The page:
154 minutes Action Drama 09-01-2021
Starring – Ravitaja, Shruti Haasan, Samutirakani, Varalaksmi
Director – Gopichand Malineni
Producer – B. Madhu
Banner – Saraswati Film Department
Music – Taman S.
Krack is a film aimed at the tables with Gopichand Malineni, who tries his best to pack every element that can excite the mass audience. The first portion from Hollywood to fans of the movie for entertainment is the mass beer.
What are you talking about?
Shankar (Ravi Thea) looks like a regular cop, but can become extremely dangerous to bad men when rubbed on the wrong side. Katari Srinu (Samutirakani) does just that, and Krak is all about how the bad guy realizes his biggest mistake.
The game of a powerful cop is nothing new to Ravi Thea, who played Vikram Rathod, one of the most powerful cops ever seen on the Telugu screen. In Krack there is a combination of entertainment, in addition to demonstrating the ferocity of a cop. Ravi Thea has gone through the heyday of his powers, but there are some glimpses of his old self that will delight the masses. Shruti Haasan looks artificial from the beginning and this turns out to be a deliberate trick to make a certain scene work. Samutirakani plays an ordinary villain in Telugu cinema and he is fine. Ravi Shankar plays a bad guy, but he̵
Gopichand Malineni’s work looks clumsy at first. In fact, the whole first half looks like a collage of random scenes. He improved towards the interval and fortunately he did not try to deviate from the main point after the intermission. Gopichand Malineni is good at handling masala films, but he shows a new side to him in Krack, especially in the presentation of breathtaking episodes.
Taman’s background music is sometimes irritating and loud, but his songs are energetic and in tune with the masala that the film is loaded with. The cinematography is fantastic. Martial artists should be praised for composing some of the brilliant action sequences. The duration may be short as it becomes lethargic in the second half. The production values are very good.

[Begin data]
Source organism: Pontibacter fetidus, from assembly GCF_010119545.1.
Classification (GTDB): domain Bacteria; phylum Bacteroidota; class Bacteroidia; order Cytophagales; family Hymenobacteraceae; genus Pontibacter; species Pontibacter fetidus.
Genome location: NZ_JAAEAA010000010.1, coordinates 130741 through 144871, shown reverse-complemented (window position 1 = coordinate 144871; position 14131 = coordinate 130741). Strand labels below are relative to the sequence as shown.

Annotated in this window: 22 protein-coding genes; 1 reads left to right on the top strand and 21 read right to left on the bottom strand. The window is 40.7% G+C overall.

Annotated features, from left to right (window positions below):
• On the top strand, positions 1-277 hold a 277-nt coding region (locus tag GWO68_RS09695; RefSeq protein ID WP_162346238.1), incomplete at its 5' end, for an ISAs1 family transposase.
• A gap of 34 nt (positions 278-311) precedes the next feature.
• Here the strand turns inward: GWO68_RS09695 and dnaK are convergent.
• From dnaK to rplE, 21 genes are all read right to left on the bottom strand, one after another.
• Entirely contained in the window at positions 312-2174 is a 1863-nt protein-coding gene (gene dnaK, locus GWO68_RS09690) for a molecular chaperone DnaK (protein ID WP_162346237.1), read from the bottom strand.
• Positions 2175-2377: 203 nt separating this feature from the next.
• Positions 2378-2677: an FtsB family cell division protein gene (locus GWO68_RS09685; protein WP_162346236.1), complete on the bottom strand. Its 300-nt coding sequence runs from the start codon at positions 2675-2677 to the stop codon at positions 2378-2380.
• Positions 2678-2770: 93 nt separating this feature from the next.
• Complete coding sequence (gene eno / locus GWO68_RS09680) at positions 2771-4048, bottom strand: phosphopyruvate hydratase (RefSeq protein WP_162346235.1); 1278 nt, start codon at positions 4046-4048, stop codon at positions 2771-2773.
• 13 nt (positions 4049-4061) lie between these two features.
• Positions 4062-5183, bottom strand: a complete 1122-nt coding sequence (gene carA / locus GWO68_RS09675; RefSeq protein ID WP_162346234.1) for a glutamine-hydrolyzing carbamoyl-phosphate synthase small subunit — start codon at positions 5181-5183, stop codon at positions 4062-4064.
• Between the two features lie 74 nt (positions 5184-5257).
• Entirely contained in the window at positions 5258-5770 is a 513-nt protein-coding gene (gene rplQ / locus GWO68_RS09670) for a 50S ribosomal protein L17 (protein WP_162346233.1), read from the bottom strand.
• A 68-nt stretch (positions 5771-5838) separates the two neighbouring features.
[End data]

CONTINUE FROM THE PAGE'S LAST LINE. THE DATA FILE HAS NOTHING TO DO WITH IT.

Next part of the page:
The performance of Ravi Thea
A few action scenes
Pointless first half
Krack is a film aimed at the masses from the word go. The first shot at a raw mango, a nail, and a note of fifty rupees seems involuntarily amusing, and the whole film revolves around these three objects. These three random things play a big role in the lives of three bad boys who face a similar fate in the hands of a sincere cop. The director tries too hard at first to add fun to the procedure, but most of these scenes will make the audience shrink.
Ravi Thea is certainly not at his best, especially in comedy scenes. Therefore, these so-called comedy scenes were useful only as fillers. Things start to get interesting after a police officer is brutally killed. The intermission scene is routine, but will excite the masses with Taman’s pulsating background and Ram Lakshman’s action choreography that elevates him.
Gopichand is not trying to insert a strong comedy after this point. He never tries to switch to entertainment mode in the second half and simply focuses on the confrontations between the hero and the villain. Not every scene is clicked, but some scenes will certainly work with the masses, and some may find them downright stupid. Things get too dragged towards the end with so many unnecessary battles and powerful scenes in the name of raising the hero.
This is a film aimed at the festival tables with some really well-choreographed battles, energetic songs and some good rising scenes. This is an outside and outside commercial thing where logic and sensitivity give way. This would be just another masala potboiler in the pre-Covid era, but maybe enough for a masala-hungry audience that is patient enough to wait all day to watch a movie in theaters.
In the end: Trade package!
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